BALTIMORE (AP) — Hurricane Irene left nearly a million people without power in the Mid-Atlantic region Sunday, filling low-lying roads with water and bringing trees down on power lines, streets and rail tracks.
Crews began a long day of assessing and repairing damage from the storm’s high winds and heavy rains. One utility warned of more power outages on Sunday as Irene’s departing winds continued to knock down trees and tree limbs, and said it could be several days before everyone has electricity again.
Maryland State Police said the most serious hazard they were seeing Sunday was intersections with non-functioning traffic lights due to power outages. Other problems for power-restoration crews included continuing strong winds in some areas and flooded roads.
In Queen Anne’s County, a woman was killed when a tree fell on a house and caused the chimney to collapse. Another person in the house was unhurt.
On Maryland’s Eastern Shore, about 17 Dorchester General Hospital patients were being moved to Memorial Hospital in Easton after the Dorchester facility sustained water and wind damage. The hospital discharged about a dozen others.
In Southern Maryland, the Port of Leonardtown Public Park and surrounding streets were flooded, causing traffic backups in the St. Mary’s County seat.
President Barack Obama declared states of emergency Sunday for the District of Columbia and Delaware, matching a declaration he made Saturday for Maryland. The designations mean they can receive federal help to respond to the storm. Maryland Gov. Martin O’Malley said that despite the large amount of cleanup work to be done, “we fared pretty well through this.”
Delaware Gov. Jack Markell said the worst was over, but he urged those who evacuated to remain where they were.
“I know people will want to get home, but the roads are not drivable,” he said. “There’s a good chance they won’t be able to get where they’re going.”
There were more than 120 closures of state-maintained roads in Maryland, with the bulk of the closures caused by high water and felled trees, according to the State Highway Administration.
Standing water on the roadways was especially prevalent on the upper Eastern Shore and in Harford and Cecil counties, said Lora Rakowski. She said parts of Maryland 7 in North East were under water, and that more flooding is expected as water flows down from Pennsylvania.
In Ocean City, where the eye of the storm passed within 50 miles in the early morning hours, damage appeared minimal. A few small trees along a major road were uprooted. Scattered sand dunes, about 2 feet high, covered areas of the boardwalk. The end of a wooden pier sagged and a wooden railing was askew. At the Quietstorm surf shop on the boardwalk, part of a wall where the shop’s name is advertised had been torn off, exposing wiring.
Locals, however, said they had seen worse during storms.
LeAnn Price, 50, who has lived in the city for more than a decade, said she had been up walking the beach and boardwalk since 5:30 a.m. Sunday.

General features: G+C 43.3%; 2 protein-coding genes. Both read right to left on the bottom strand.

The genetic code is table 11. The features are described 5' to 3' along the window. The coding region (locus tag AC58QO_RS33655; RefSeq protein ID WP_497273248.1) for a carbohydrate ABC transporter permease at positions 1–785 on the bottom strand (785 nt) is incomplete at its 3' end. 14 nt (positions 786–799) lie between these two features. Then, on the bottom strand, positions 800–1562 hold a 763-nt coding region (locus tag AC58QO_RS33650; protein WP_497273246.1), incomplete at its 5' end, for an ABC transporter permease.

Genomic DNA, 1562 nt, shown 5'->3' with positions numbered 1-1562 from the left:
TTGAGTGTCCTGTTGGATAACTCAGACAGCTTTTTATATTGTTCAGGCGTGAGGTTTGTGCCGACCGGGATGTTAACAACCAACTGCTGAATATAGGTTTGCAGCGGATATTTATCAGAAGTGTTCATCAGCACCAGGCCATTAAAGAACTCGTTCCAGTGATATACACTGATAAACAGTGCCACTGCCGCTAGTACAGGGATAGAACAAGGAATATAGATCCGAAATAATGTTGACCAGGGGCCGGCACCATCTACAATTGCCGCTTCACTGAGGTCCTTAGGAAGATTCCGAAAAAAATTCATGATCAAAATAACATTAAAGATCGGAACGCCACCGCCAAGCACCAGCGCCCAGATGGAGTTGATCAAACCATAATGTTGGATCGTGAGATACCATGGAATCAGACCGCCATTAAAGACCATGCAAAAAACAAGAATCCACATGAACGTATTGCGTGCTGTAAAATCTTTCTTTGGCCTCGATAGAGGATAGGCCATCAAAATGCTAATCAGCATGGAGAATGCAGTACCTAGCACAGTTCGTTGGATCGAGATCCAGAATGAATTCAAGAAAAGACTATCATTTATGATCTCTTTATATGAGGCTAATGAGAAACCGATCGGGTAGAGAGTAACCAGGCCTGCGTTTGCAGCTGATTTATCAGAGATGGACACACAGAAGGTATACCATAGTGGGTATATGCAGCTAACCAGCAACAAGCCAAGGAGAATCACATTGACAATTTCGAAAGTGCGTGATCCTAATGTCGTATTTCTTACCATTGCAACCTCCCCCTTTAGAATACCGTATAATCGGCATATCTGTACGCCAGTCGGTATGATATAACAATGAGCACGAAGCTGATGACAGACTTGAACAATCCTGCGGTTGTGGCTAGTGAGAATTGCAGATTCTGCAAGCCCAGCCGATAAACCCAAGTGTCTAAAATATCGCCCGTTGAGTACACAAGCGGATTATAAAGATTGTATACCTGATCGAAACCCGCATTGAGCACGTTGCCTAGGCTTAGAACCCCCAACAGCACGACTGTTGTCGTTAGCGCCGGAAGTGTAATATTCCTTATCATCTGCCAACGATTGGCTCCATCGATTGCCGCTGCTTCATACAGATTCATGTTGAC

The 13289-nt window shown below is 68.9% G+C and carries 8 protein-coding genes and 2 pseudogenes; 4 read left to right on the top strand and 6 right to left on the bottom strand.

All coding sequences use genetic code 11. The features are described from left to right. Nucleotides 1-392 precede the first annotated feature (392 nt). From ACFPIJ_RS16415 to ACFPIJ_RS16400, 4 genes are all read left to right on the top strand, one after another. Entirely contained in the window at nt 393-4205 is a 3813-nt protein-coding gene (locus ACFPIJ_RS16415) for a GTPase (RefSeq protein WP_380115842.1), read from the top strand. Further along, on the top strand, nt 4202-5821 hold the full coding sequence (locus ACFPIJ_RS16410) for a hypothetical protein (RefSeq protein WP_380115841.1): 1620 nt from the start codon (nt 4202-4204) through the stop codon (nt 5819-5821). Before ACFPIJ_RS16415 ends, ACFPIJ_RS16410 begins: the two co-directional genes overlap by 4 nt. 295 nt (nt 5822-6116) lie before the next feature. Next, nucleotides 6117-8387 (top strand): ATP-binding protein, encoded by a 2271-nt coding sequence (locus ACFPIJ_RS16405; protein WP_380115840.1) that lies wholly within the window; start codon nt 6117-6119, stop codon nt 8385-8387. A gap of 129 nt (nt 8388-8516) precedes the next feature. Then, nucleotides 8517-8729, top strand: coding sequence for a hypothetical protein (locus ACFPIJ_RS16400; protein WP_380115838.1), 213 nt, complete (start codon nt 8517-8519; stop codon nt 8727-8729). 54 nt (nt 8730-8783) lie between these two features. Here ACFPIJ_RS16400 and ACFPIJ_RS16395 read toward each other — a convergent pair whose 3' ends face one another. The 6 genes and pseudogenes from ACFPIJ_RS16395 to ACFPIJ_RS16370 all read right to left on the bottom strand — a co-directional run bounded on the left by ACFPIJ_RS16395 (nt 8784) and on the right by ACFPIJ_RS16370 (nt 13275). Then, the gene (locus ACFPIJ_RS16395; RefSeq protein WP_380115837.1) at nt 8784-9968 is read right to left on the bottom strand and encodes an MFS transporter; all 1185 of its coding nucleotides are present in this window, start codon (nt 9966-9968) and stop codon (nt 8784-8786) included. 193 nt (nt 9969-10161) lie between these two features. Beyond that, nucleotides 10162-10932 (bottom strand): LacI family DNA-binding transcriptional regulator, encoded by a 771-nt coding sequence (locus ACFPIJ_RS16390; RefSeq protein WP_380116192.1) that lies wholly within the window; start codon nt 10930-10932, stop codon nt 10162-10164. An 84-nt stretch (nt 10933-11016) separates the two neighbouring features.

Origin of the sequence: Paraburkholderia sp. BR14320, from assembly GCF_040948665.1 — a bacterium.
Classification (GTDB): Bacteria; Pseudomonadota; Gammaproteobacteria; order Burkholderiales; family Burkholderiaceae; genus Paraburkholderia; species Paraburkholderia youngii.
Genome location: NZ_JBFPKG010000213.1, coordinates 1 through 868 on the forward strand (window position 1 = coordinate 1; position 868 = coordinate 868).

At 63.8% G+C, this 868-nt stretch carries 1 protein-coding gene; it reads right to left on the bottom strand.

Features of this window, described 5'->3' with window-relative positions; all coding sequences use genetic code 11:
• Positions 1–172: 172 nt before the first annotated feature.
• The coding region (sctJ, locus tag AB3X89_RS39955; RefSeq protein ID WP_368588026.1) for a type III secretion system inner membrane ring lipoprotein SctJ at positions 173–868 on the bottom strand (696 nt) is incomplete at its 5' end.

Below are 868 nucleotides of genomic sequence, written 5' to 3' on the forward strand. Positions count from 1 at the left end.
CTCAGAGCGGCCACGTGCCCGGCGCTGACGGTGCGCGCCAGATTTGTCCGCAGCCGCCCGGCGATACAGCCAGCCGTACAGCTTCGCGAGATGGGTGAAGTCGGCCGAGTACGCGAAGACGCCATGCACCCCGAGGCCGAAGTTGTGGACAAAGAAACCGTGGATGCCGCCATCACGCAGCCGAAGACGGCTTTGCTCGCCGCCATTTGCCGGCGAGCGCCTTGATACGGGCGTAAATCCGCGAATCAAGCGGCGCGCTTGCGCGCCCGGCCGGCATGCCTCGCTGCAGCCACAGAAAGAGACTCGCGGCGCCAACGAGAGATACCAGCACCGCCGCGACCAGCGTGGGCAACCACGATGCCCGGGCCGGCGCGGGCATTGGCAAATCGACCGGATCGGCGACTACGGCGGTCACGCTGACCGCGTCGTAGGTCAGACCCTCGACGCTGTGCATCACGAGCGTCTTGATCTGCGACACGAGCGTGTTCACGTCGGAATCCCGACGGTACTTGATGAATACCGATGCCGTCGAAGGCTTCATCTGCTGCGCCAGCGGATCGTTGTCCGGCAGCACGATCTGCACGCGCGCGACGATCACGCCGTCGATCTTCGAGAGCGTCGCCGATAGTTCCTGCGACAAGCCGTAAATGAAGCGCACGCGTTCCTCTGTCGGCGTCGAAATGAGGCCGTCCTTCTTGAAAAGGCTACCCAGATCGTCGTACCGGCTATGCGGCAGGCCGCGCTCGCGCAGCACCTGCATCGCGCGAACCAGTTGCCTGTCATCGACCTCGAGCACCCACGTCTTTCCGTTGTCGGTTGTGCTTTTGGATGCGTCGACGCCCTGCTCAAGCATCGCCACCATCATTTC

“I think we dodged a bullet,” she said, adding that other storms had caused more damage.
Ocean City’s wastewater plant, which was shut down as the storm approached, was in the process of being put back into service. Price said the storm didn’t even make her lights flicker and she had no water problems.
“I was flushing all night,” she said.
Ocean City officials said no injuries were reported. There was localized flooding after 12 inches of rain and sustained winds that reached 60 mph. The top recorded wind speed was an 80 mph gust.
The popular resort community, which was evacuated at midnight Thursday, reopened at 9 a.m. Sunday to business and property owners and planned to open at noon to visitors.
Charlie Koetzle, 55, a decade-long resident, walked the boardwalk around 8 a.m. He said the fact that there was so little damage would make people less likely to evacuate next time.
“A lot of people are going to be mad,” he said.
Jason Butcher, 35, considered staying in Ocean City but a friend at the police department talked him into going to a shelter in Berlin.
“I think they did a good job, honestly,” he said of law enforcement.
Washington appeared to have weathered Irene with fewer problems than other parts of the mid-Atlantic region, said Millicent West, the District of Columbia’s emergency management director. She said the biggest problems were power outages and downed trees. Roughly 200 trees were down around the city, with new reports still coming in.
She said flooding was minimal so far, although there was some standing water in low-lying areas, including the Southwest Waterfront. A flood warning remained in effect, but major flooding was not expected.
In Baltimore, with 620,000 residents, about a quarter of the city was without power Sunday morning, including the home of Mayor Stephanie Rawlings-Blake. There were 400 reports of downed trees, including 200 on streets, but there were no reports of serious injuries, she said.
“We are grateful that it’s not worse,” Rawlings-Blake said. “We are in the recovery phase. There’s still a lot of work to do.”
A tornado struck homes in Lewes, Del. Another touched down in a wooded area of Wicomico County. No injuries were reported. Transportation services were starting to return to normal, with the Maryland Transit Administration restarting bus, light rail and subway service in the Baltimore area. In the Washington area, Metro bus and subway service were not affected by the storm. But both agencies said passengers should expect delays.
The Chesapeake Bay Bridge, which connects the Eastern Shore of Maryland to the western shore, and the Harry W. Nice Memorial Bridge, which links southern Maryland to the Northern Neck area of Virginia, reopened Sunday morning after being closed because of high winds.
(Copyright 2011 by The Associated Press. All Rights Reserved.)